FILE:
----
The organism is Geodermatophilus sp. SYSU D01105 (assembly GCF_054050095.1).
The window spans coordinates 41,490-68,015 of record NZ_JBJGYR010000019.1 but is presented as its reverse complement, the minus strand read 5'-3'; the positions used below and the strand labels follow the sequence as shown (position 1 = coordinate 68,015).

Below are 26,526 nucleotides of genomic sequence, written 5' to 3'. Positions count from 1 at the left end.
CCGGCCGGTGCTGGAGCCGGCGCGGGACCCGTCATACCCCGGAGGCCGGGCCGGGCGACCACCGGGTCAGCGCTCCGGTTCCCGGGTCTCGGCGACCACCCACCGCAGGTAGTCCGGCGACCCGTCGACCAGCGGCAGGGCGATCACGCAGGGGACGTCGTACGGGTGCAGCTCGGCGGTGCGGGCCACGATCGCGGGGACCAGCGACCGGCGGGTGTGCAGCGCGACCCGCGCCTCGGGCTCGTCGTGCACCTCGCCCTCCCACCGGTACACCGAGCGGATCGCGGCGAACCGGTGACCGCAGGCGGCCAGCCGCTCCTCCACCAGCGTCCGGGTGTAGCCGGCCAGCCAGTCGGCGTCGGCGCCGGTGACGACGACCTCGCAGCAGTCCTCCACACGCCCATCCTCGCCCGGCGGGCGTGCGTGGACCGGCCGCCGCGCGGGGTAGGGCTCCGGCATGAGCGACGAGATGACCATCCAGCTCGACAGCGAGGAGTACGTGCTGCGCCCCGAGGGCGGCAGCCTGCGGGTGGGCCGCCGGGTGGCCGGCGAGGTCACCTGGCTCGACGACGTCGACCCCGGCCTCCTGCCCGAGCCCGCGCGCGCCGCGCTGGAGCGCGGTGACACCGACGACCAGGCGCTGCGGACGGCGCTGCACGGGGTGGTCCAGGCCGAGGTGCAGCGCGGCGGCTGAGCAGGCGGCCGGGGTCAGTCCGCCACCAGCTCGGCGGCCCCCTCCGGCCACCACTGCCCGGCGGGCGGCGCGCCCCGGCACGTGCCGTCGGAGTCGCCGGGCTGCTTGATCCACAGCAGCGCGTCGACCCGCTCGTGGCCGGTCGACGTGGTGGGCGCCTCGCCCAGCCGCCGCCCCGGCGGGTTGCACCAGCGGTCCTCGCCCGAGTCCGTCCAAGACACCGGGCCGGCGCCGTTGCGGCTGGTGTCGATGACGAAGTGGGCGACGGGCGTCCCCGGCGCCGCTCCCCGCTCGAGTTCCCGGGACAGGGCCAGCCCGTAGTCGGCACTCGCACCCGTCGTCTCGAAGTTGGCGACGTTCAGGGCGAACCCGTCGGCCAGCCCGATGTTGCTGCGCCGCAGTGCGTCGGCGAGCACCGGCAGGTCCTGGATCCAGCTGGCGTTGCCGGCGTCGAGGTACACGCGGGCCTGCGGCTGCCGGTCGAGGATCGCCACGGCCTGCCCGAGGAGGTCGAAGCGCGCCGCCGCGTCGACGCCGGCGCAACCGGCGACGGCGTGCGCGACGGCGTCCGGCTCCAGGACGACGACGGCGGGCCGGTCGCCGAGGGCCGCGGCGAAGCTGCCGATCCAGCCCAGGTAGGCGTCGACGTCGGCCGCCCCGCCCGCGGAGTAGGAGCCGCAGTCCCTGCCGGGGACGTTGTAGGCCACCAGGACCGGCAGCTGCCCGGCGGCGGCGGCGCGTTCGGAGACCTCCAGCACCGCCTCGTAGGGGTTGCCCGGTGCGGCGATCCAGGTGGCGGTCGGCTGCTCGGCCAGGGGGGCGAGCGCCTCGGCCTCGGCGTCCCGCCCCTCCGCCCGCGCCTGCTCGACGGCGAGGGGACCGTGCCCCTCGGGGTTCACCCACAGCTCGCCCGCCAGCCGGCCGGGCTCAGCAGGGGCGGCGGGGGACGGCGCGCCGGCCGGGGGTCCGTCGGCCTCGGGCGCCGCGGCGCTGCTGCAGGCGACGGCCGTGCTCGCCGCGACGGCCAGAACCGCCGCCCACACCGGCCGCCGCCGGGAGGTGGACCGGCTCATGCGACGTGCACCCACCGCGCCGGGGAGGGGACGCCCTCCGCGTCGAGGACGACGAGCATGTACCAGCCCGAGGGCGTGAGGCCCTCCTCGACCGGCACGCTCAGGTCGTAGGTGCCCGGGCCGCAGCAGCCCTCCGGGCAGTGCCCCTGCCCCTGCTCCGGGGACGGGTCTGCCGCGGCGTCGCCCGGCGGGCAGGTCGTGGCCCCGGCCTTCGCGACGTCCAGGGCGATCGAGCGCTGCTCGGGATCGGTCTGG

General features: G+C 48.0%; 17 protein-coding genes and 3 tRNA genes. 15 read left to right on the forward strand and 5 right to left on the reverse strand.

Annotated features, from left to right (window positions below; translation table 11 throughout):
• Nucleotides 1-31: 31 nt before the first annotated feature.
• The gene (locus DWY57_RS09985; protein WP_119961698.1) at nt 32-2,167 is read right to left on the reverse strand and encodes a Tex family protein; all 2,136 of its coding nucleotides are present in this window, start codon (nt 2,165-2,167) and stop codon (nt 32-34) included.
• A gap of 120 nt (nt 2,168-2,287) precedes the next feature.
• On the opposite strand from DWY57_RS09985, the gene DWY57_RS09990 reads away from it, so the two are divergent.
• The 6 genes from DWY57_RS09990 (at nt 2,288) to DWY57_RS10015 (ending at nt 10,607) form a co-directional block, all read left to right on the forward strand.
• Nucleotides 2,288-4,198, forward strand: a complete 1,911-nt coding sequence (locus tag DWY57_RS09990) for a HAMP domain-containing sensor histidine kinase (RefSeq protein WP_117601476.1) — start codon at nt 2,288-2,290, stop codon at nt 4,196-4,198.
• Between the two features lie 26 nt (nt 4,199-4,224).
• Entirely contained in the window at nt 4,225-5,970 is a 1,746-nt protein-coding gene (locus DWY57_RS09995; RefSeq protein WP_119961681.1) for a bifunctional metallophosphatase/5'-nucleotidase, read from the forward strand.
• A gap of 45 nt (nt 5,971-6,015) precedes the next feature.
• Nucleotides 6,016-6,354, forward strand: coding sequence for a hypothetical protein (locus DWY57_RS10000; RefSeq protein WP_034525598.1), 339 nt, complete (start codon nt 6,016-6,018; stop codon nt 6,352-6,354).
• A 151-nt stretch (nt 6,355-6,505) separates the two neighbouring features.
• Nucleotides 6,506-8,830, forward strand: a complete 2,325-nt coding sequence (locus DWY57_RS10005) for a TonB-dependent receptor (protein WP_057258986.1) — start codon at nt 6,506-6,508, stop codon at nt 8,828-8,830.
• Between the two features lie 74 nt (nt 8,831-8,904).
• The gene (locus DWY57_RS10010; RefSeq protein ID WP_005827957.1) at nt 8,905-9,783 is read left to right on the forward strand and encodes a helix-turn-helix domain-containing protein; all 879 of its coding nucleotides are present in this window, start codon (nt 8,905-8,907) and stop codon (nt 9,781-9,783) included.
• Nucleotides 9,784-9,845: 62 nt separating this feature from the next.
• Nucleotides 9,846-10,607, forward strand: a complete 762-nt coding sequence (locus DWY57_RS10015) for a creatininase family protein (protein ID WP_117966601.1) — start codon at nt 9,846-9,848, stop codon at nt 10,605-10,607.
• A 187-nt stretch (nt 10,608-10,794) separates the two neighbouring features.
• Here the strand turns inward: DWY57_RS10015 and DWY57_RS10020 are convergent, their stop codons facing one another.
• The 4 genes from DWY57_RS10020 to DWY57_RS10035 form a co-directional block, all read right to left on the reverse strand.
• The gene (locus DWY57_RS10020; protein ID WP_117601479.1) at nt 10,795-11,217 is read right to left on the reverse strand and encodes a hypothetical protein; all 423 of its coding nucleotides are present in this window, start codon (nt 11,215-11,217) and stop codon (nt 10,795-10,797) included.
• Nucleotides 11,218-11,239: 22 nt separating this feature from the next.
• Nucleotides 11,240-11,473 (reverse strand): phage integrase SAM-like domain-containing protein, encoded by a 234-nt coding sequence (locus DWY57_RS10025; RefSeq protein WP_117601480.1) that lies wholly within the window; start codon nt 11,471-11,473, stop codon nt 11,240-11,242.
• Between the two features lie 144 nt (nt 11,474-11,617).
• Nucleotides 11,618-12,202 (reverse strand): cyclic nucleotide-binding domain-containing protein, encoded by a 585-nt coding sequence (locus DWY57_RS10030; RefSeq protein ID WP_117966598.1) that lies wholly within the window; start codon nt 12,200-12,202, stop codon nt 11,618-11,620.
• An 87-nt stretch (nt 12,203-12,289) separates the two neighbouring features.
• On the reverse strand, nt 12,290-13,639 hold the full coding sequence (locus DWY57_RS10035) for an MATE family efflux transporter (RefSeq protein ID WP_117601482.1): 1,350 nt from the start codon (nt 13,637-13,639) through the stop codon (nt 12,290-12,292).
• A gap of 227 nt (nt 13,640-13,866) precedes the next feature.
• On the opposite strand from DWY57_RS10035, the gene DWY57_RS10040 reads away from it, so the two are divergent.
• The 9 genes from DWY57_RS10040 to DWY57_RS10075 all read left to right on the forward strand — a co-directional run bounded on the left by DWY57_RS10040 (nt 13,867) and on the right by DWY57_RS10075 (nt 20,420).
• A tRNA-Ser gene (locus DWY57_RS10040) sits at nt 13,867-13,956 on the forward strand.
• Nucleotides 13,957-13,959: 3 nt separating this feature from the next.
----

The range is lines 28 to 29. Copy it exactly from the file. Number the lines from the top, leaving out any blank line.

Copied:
• Nucleotides 11,240-11,473 (reverse strand): phage integrase SAM-like domain-containing protein, encoded by a 234-nt coding sequence (locus DWY57_RS10025; RefSeq protein WP_117601480.1) that lies wholly within the window; start codon nt 11,471-11,473, stop codon nt 11,240-11,242.
• Between the two features lie 144 nt (nt 11,474-11,617).